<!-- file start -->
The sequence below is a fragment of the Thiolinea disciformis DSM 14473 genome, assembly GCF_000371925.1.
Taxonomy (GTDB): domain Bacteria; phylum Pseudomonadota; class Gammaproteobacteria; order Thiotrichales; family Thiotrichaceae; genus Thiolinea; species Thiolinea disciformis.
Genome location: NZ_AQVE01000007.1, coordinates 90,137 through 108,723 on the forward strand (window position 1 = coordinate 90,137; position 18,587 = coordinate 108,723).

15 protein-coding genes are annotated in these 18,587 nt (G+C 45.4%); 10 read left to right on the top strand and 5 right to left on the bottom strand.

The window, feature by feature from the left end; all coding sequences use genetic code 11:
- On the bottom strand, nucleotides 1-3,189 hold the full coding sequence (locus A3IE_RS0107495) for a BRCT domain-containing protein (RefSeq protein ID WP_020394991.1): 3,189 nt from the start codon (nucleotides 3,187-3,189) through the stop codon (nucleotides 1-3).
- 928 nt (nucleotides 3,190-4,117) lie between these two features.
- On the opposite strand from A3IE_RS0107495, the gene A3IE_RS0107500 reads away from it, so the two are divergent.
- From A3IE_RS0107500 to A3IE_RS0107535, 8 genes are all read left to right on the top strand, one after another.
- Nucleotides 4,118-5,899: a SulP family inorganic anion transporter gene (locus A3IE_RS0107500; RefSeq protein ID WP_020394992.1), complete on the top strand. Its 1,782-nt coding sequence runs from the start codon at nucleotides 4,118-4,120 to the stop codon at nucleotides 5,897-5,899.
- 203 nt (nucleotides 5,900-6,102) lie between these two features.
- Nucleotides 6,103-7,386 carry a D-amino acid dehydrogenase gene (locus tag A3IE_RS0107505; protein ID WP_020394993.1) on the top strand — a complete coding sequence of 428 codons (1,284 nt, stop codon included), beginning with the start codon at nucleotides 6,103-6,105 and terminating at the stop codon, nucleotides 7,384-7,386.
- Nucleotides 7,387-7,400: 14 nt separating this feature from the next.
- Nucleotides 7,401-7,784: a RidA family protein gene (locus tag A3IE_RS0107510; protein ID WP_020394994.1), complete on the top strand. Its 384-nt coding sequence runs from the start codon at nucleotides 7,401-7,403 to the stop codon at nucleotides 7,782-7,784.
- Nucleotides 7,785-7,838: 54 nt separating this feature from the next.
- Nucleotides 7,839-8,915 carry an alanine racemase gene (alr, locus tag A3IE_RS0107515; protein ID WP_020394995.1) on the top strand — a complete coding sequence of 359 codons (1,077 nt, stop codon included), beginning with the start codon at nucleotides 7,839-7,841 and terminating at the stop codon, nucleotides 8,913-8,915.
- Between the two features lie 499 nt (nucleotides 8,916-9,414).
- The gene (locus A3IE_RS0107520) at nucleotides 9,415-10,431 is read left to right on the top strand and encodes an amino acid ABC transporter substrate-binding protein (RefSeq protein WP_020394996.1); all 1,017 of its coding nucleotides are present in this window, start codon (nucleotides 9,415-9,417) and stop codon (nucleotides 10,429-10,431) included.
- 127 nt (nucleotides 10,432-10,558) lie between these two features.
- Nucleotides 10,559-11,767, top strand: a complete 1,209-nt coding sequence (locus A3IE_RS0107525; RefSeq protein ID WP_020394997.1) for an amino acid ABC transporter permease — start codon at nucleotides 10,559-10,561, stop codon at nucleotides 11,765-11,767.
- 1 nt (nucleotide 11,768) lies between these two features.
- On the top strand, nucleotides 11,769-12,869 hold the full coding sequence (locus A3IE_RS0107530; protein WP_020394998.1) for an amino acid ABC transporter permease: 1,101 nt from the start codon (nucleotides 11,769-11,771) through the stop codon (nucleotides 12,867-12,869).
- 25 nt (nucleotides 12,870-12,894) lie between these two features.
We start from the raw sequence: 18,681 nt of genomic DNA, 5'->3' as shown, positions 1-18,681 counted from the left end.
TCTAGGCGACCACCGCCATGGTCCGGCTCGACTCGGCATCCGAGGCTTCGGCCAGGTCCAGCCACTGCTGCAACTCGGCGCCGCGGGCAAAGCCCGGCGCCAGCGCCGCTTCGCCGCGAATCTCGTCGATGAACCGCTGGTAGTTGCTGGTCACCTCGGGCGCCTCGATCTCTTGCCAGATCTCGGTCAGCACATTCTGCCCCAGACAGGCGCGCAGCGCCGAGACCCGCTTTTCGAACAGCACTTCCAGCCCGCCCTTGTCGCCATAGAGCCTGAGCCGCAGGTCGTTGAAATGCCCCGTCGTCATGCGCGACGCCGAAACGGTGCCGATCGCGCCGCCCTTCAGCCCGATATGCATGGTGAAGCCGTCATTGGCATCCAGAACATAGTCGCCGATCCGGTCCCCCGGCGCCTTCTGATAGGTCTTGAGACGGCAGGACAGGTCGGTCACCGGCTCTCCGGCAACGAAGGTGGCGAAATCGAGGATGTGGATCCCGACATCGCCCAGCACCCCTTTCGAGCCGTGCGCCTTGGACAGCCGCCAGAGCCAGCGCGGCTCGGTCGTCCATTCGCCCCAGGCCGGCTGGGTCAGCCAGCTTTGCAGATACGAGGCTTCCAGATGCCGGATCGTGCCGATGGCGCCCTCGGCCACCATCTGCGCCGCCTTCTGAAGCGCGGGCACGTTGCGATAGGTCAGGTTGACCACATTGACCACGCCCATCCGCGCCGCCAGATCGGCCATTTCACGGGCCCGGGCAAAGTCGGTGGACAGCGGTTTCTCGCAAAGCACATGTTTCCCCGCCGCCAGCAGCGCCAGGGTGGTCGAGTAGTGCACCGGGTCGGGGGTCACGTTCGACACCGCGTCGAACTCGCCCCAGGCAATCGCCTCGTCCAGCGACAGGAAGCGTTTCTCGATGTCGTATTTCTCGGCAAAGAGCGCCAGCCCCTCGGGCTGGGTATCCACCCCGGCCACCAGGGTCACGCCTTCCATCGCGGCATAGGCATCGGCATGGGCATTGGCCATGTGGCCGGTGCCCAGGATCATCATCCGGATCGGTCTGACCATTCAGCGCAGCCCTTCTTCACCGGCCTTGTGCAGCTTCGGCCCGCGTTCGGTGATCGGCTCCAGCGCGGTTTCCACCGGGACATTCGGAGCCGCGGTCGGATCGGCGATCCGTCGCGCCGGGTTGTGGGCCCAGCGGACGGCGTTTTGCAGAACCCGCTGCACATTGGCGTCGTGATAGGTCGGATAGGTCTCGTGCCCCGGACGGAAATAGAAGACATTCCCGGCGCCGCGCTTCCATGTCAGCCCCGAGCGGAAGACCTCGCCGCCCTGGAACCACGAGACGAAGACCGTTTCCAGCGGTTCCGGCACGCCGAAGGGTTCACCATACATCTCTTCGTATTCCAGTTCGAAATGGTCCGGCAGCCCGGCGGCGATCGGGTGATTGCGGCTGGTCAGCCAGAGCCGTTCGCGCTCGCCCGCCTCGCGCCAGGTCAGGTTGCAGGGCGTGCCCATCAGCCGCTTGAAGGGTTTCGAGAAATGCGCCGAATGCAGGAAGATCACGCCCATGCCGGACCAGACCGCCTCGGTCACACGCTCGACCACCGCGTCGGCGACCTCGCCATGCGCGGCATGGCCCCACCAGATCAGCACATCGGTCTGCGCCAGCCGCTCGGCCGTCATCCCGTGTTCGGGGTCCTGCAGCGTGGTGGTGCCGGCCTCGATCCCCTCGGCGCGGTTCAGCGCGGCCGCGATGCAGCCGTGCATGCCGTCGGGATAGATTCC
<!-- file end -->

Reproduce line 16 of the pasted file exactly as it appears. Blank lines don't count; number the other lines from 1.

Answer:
- Nucleotides 7,839-8,915 carry an alanine racemase gene (alr, locus tag A3IE_RS0107515; protein ID WP_020394995.1) on the top strand — a complete coding sequence of 359 codons (1,077 nt, stop codon included), beginning with the start codon at nucleotides 7,839-7,841 and terminating at the stop codon, nucleotides 8,913-8,915.